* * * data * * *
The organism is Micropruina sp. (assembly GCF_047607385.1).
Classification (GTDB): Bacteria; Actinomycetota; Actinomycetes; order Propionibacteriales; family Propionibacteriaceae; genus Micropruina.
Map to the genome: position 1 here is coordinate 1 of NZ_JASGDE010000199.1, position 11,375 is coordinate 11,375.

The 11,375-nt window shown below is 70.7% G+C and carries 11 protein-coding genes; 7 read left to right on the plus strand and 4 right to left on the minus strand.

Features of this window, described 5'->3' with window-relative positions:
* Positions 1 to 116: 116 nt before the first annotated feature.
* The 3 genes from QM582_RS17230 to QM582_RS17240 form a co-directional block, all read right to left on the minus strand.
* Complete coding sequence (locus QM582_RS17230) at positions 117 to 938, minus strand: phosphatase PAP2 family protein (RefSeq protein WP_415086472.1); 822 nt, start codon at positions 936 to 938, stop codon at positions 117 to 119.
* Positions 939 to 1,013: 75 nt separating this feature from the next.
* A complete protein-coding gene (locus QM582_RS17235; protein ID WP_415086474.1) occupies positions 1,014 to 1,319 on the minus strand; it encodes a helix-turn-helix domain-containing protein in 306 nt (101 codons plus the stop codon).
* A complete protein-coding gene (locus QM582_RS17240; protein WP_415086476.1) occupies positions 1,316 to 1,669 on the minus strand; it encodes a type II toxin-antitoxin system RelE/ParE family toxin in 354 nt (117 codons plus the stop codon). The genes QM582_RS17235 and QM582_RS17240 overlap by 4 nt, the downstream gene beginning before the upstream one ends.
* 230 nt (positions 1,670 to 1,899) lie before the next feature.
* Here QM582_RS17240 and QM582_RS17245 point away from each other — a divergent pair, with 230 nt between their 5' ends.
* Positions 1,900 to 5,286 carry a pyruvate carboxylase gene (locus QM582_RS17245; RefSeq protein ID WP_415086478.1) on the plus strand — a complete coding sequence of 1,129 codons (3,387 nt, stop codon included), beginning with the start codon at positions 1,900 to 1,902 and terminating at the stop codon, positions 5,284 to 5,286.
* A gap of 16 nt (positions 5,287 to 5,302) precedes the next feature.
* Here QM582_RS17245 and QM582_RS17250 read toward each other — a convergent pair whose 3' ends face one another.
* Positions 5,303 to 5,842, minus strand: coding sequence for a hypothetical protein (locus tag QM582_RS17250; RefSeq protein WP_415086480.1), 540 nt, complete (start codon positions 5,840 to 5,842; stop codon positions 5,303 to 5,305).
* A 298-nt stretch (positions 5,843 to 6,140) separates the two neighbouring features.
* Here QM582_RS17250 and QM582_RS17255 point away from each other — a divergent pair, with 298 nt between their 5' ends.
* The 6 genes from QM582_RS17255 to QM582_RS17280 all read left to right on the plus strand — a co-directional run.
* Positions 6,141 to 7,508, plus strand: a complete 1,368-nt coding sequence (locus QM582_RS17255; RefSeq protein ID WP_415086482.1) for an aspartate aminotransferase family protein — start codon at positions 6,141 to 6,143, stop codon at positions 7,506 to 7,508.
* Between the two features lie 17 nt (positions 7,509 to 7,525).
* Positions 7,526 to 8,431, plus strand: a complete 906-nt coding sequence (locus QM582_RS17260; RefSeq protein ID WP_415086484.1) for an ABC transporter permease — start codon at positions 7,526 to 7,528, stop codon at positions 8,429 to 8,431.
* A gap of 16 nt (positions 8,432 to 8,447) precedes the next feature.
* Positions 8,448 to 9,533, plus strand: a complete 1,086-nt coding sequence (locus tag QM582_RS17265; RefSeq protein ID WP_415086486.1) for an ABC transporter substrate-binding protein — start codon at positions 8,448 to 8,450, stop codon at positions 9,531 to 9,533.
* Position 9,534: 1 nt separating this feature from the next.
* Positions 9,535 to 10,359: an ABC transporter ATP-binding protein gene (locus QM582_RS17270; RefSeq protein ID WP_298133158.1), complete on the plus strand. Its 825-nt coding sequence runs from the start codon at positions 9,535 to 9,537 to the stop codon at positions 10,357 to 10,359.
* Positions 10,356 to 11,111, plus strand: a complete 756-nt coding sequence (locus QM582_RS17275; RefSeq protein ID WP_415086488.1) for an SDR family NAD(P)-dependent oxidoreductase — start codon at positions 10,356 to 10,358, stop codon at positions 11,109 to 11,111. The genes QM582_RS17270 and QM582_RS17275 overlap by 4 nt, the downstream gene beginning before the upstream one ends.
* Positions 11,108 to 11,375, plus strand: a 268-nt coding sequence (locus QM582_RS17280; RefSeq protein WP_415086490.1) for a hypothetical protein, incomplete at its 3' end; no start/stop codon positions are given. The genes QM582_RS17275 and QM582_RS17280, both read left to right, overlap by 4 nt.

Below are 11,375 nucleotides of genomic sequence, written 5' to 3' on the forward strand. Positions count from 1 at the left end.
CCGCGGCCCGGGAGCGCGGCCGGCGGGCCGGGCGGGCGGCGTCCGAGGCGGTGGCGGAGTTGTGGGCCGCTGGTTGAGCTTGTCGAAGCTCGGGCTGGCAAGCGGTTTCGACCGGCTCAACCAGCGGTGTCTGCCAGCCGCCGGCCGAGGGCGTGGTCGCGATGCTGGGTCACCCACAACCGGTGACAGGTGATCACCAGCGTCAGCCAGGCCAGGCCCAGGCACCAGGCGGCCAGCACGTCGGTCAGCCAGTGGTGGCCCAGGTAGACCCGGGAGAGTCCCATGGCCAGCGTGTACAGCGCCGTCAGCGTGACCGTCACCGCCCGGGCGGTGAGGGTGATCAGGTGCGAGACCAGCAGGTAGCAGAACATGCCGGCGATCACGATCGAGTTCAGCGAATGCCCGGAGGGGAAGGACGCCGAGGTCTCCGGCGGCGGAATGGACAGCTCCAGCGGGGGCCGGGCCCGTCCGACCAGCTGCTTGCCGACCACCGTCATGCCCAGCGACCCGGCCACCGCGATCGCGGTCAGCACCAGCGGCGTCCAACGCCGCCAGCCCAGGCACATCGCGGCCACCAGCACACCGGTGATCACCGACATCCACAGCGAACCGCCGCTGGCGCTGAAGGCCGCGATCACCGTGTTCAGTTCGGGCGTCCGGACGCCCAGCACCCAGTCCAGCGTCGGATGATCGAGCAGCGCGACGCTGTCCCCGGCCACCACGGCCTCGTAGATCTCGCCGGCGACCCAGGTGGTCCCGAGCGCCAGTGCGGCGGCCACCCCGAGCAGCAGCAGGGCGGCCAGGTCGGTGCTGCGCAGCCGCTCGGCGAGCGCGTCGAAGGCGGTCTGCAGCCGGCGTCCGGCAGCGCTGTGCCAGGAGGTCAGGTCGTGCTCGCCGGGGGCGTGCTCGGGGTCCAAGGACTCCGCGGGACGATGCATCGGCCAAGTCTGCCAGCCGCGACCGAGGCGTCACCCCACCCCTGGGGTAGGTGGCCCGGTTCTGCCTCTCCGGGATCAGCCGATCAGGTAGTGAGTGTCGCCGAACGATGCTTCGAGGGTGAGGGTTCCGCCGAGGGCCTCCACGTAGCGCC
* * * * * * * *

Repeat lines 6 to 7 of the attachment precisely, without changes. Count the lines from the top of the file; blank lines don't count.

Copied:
* Positions 1 to 116: 116 nt before the first annotated feature.
* The 3 genes from QM582_RS17230 to QM582_RS17240 form a co-directional block, all read right to left on the minus strand.